“And isn’t this the basis of our political system?”

In the Belfast Telegraph Eamonn McCann picks up on some recent political faux pas – including this DUP one, and one by a. n. other..

Enhancing the political cv with a dubious song-reference is by no means the most egregious of the myriad inexactitudes which litter Mr Adams’ life-story. But it’s indicative. A party leader in almost any other country who showed the same disdain for accuracy about his political past would be ditched as a liability. But here, as long as you can persuade the punters that you have a sharper focus on advancing the interests of your own community vis-a-vis the other community, no probs. Which is why, despite all, Sinn Fein and the DUP are set to take the top two positions in the poll. In other words, the result will in large measure be dictated by sectarianism.

He also brings in to play another recent political set-to.

What is sectarianism other than the tendency to identify yourself in public life solely or mainly by reference to the religious group you chance to have been born into? And isn’t this the basis of our political system? What then are we to make of the pleas of politicians, including DUP and SF politicians, for an end to “sectarianism”? None of the four biggest parties advocates violent sectarianism of the sort which led to the murder of Kevin McDaid and which, at a lower level of intensity, is a regular feature of life in interface areas.

But they do advocate and exemplify peaceful sectarianism, of the sort which provided the template of the Agreement.

The dimensions of the problem of sectarianism were expressed in figures quoted this week by Peter Shirlow of Queen’s: the PSNI logged 1,584 sectarian incidents in 2007/2008, 1,595 in the same period of 2008/2009. A marginal increase only: but 15 years after the first ceasefires and 11 years after the Agreement, shouldn’t the figures be falling?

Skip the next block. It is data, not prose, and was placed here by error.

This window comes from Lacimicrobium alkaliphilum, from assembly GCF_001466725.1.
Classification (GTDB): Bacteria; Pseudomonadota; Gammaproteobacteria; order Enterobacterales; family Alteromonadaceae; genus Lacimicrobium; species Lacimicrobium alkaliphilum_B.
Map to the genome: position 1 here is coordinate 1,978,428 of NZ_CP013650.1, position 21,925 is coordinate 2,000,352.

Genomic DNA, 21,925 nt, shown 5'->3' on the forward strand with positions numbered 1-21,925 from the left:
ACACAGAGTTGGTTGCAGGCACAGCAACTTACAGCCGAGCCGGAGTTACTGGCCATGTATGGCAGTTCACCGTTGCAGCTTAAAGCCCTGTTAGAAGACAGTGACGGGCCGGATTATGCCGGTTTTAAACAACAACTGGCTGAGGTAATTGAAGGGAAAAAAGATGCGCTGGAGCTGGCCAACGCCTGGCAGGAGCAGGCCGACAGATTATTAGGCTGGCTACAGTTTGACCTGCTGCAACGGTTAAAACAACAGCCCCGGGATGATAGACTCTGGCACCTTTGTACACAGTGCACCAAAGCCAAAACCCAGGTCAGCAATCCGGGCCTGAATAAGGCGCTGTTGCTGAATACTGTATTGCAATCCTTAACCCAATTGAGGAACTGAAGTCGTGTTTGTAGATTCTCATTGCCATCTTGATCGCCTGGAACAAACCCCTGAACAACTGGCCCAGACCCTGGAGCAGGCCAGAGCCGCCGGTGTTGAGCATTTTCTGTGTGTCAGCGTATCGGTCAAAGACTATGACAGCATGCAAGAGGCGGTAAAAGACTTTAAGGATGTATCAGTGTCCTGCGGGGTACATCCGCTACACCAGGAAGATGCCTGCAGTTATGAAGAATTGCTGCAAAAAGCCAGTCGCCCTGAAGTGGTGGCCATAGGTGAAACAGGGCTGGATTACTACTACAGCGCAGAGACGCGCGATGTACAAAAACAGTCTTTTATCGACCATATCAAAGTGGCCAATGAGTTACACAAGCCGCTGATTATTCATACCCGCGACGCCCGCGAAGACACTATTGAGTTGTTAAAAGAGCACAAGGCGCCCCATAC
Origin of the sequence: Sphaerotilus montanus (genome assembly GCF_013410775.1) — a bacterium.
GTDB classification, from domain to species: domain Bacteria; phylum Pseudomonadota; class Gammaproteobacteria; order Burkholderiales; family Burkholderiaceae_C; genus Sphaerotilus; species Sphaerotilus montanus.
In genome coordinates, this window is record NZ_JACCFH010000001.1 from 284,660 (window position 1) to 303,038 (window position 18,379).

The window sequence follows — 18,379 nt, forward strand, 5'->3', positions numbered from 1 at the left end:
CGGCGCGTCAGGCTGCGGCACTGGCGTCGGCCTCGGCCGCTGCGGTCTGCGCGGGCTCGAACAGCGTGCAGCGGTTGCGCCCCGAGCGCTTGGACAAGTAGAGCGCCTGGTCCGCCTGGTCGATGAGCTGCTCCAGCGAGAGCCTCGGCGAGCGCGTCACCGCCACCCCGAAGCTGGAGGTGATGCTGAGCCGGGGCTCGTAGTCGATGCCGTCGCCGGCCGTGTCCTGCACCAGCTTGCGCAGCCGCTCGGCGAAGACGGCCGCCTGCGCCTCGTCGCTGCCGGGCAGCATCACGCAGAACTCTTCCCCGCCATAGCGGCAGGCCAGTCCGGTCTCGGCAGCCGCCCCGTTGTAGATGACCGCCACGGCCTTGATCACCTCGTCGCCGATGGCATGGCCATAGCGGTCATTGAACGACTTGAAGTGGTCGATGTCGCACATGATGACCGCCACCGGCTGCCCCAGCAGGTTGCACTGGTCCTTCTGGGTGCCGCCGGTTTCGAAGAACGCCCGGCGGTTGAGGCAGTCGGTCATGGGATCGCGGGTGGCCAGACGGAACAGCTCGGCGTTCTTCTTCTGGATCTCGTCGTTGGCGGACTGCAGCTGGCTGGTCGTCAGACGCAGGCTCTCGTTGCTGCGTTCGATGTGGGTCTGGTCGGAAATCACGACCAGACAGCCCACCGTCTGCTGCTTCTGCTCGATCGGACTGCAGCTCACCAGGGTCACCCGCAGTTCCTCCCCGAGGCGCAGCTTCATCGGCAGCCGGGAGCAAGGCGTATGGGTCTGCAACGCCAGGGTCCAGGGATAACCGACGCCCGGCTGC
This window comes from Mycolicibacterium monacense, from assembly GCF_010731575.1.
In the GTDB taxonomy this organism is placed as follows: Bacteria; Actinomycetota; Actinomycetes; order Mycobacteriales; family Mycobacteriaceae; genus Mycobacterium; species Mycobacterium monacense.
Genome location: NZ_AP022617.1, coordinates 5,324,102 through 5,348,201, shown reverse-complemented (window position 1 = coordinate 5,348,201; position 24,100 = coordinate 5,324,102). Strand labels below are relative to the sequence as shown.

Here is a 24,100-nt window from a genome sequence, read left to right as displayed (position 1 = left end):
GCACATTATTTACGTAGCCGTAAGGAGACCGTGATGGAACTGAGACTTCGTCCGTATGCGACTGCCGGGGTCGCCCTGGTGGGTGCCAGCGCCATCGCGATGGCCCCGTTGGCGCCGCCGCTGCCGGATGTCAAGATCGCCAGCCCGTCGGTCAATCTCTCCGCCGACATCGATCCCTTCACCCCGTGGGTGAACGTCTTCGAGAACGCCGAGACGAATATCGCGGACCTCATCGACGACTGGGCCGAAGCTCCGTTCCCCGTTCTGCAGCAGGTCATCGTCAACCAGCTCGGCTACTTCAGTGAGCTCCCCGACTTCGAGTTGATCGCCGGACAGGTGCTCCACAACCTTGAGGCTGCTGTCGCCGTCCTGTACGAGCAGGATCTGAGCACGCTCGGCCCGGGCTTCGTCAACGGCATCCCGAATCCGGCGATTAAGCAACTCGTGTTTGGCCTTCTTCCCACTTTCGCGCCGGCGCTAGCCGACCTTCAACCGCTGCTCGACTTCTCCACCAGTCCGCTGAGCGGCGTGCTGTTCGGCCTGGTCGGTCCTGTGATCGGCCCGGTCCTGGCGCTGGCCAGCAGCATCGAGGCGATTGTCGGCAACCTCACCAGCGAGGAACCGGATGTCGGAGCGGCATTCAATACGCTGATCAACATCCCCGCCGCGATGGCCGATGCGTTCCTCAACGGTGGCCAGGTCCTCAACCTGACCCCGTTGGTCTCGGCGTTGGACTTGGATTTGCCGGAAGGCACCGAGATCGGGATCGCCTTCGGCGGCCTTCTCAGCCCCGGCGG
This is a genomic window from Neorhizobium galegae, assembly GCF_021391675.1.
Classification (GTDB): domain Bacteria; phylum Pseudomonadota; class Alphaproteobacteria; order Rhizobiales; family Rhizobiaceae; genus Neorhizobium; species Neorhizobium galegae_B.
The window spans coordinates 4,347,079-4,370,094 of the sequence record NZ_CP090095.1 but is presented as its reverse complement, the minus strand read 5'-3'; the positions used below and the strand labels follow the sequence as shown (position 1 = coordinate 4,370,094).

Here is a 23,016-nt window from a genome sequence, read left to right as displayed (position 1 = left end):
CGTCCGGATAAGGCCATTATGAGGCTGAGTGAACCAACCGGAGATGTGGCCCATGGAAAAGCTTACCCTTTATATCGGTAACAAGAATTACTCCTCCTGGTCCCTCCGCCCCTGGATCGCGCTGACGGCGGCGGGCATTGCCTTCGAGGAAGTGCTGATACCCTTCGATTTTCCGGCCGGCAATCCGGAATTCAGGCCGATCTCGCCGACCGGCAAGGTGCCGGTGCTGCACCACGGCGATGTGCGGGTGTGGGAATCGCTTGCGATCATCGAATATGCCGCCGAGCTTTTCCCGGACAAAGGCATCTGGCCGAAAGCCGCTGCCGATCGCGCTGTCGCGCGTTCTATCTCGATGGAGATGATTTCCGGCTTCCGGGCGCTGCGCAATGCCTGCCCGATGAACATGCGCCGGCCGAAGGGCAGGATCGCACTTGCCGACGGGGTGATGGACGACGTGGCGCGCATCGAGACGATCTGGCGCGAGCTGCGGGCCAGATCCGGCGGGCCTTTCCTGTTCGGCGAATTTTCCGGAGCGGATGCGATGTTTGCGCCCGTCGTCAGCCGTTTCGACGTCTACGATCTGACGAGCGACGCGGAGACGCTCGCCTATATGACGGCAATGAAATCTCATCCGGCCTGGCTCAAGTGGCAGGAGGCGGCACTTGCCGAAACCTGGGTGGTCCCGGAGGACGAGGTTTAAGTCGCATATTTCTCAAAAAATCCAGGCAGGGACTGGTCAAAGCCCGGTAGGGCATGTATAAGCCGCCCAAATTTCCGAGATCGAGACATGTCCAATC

Commenting on the statistics and on the murder of Kevin McDaid, Shirlow told the Guardian: “It’s all very well for politicians to condemn murders. But there is no serious attempt to tackle sectarianism. If you listen to Unionist politicians … all they talk about is more money for Protestant areas. They emphasis only one community instead of talking about a shared, united society.”

The problem with this is that the Agreement which nationalist as well as unionist politicians take as the road-map into the future does not envisage “a shared, united society”. The ideal it envisages is of two communities living not as one but separately, alongside one another. The conventional wisdom has it that this is just the way things are, and that it is fanciful naïvety to wish or imagine things differently. And, true, the weight of history bears heavily upon us, compressing the psyche into the patterns of the past. It would indeed be fanciful, naïve, to deny that communal allegiance is part of what we are. But it isn’t all that we are.

And a reminder of Eamonn’s take on how those political parties, and some of the commentariat, react when “anyone [dares] to envision a political system no longer structured in accordance with sectarian designation”.

Living History 1968-74

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